Industrial dispute at national airline over breach of employee consultation law
In October 2007, the Local Authority Workers’ and Employees’ Trade Union and the Cyprus Airways Employees’ Trade Union submitted a request for mediation services in a labour dispute. The dispute concerns an ostensibly one-sided decision taken by Cyprus’s national airline, Cyprus Airways, to enter into an agreement with a private company in order to create a joint venture, offering ground and ramp-handling services at Larnaka and Pafos airports.
On 3 October 2007, a request for mediation services was submitted by the trade unions the Local Authority Workers’ and Employees’ Trade Union (Συντεχνία Ημικρατικών, Δημοτικών και Κοινοτικών Εργατοϋπαλλήλων Κύπρου, SIDIKEK), affiliated to the Pancyprian Federation of Labour (Παγκύπρια Εργατική Ομοσπονδία, PΕΟ), and the Cyprus Airways Employees’ Trade Union (SYNYKA), affiliated to the Cyprus Workers’ Confederation (Συνομοσπονδία Εργαζομένων Κύπρου, SΕΚ). The request was submitted to the Ministry of Labour and Social Insurance (Υπουργείου Εργασίας και Κοινωνικών Ασφαλίσεων, MILSA) in relation to a labour dispute over the allegedly one-sided decision by the national airline Cyprus Airways to enter into an agreement with Swissport/GAP Vassilopoulos (Cyprus) Ltd. The agreement concerns the creation of a joint venture seeking to obtain one of the licences for ground and ramp-handling services, to be awarded by the strategic investor at Larnaka and Pafos Airports.
Trade union objections
Specifically, SIDIKEK and SYNYKA contend that the actions of Cyprus Airways violated both the procedures laid down in the Industrial Relations Code and existing legislation – in particular, Law 78(I)/2005 establishing a general framework for informing and consulting employees. This was also noted by the ministry’s mediation service during the first mediation meeting held on 5 October 2007.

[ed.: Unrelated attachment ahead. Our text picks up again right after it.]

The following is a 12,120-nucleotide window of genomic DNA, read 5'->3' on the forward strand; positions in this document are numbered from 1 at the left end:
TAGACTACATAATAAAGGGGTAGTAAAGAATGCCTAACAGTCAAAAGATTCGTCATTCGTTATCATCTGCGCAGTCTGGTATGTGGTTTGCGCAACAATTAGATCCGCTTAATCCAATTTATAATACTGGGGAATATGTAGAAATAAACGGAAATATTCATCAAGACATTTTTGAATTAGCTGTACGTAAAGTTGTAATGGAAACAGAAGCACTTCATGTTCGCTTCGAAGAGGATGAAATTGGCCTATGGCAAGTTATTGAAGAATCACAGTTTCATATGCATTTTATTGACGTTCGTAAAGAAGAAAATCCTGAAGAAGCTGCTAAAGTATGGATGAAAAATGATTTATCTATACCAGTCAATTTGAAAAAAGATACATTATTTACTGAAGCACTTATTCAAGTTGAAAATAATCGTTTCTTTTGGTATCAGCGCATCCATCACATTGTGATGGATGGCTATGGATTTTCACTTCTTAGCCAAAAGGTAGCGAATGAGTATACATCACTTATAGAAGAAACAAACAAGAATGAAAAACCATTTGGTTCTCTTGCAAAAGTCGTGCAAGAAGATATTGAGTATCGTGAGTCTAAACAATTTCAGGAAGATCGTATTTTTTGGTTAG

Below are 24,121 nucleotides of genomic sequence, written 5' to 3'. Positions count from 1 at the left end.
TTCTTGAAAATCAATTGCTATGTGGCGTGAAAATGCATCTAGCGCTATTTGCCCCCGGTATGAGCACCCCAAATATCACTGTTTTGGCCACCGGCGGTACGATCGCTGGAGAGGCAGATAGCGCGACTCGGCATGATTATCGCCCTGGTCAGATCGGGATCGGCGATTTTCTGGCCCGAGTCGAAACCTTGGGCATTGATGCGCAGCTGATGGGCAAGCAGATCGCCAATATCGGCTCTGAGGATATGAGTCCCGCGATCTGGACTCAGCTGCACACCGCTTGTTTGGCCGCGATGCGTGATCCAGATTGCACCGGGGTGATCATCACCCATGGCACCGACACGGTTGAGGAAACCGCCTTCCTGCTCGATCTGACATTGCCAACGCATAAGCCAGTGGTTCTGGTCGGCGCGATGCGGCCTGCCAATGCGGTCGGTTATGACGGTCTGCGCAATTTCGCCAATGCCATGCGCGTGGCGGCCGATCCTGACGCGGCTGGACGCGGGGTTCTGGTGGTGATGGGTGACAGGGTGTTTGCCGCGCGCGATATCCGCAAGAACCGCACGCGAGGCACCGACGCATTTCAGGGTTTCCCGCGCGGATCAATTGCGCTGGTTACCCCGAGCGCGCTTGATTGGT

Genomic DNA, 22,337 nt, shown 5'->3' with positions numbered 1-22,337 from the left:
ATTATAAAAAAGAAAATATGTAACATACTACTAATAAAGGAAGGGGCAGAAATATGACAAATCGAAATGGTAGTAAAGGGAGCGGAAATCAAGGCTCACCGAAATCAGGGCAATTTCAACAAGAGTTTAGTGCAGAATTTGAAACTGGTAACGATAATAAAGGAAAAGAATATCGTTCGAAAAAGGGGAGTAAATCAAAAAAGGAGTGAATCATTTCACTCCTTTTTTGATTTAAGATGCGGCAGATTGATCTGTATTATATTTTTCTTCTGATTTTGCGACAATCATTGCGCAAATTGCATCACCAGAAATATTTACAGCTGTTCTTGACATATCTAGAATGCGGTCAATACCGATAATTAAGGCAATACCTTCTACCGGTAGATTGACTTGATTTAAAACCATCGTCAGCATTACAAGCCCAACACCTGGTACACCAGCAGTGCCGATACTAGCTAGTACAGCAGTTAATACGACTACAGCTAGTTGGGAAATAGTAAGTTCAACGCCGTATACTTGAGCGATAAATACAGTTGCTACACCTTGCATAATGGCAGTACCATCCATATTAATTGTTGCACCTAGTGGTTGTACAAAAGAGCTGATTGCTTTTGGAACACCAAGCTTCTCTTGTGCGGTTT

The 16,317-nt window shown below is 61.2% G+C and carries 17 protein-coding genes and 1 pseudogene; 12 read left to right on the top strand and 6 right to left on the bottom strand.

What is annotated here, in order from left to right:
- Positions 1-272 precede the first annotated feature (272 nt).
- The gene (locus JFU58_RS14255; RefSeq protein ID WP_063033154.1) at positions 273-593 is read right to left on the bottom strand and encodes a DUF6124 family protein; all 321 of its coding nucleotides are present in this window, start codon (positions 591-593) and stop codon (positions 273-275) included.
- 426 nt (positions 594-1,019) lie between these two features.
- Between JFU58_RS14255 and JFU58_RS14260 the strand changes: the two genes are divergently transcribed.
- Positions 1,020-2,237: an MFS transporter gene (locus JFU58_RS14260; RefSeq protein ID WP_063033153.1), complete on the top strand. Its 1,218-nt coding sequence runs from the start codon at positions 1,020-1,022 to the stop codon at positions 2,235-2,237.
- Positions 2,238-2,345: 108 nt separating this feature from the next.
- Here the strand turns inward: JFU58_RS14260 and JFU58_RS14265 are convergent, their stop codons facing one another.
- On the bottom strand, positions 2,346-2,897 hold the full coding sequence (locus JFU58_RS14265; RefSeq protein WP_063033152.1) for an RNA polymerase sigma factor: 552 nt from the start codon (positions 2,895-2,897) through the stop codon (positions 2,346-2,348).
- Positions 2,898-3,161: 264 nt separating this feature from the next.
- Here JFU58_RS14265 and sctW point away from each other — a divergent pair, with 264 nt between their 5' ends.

In addition, at a second mediation meeting held on 16 October 2007, the two trade unions questioned the breach of the bipartite agreement, according to which any actions not provided for in the restructuring scheme should be the subject of consultation between the trade unions and the company. In a letter dated 3 October 2007 to the President of Cyprus Airways, the two unions also refer to a study by an independent expert relating to the matter. Although this study was completed in early July 2007, the trade unions were never invited to engage in dialogue. In this context, apart from the collaboration between Cyprus Airways and Swissport, SIDIKEK and SYNYKA have also expressed serious objections regarding the content of the agreement – mainly Cyprus Airways’ share in the joint venture, which is expected to be slightly more than 25%.
It is a standing position of the two trade unions that the national airline must be the majority shareholder in any collaboration and that the offer of ground and ramp-handling services be used to boost Cyprus Airways’ efforts to survive. In this context, SIDIKEK and SYNYKA have expressed their willingness to collaborate with the company to find ways to further reduce costs and increase productivity. They stress that employees of Cyprus Airways have made sacrifices in the past, which were a basic factor in creating the conditions for the company’s recovery and survival (CY0501103F, CY0410102F).
Cyprus Airways offers assurances to staff
In an attempt to defuse the crisis, Cyprus Airways repeated its position on the matter in a circular issued to its staff in September 2007. In the circular, the company reassured its staff that all of the terms and conditions of employment, benefits and rights of those employed in the new joint venture would be fully safeguarded and that no cuts in existing jobs would be foreseen.
Threat of further action
According to SIDIKEK and SYNYKA, the company’s attitude – including the fact that it addressed a circular to its employees instead of bargaining and agreeing with the trade unions before entering into an agreement with Swissport – constitutes a breach of ethics, to say the least. As a result, they are calling on the company to suspend all steps taken with Swissport to date, at least until an agreement in principle is reached with the trade unions for the purpose of fully safeguarding the jobs and rights of employees at Cyprus Airways.
If an impasse is reached at the mediation stage, the trade unions have decided to respond forcefully in defense of their members’ interests.
Eva Soumeli, Cyprus Institute of Labour (INEK/PEO)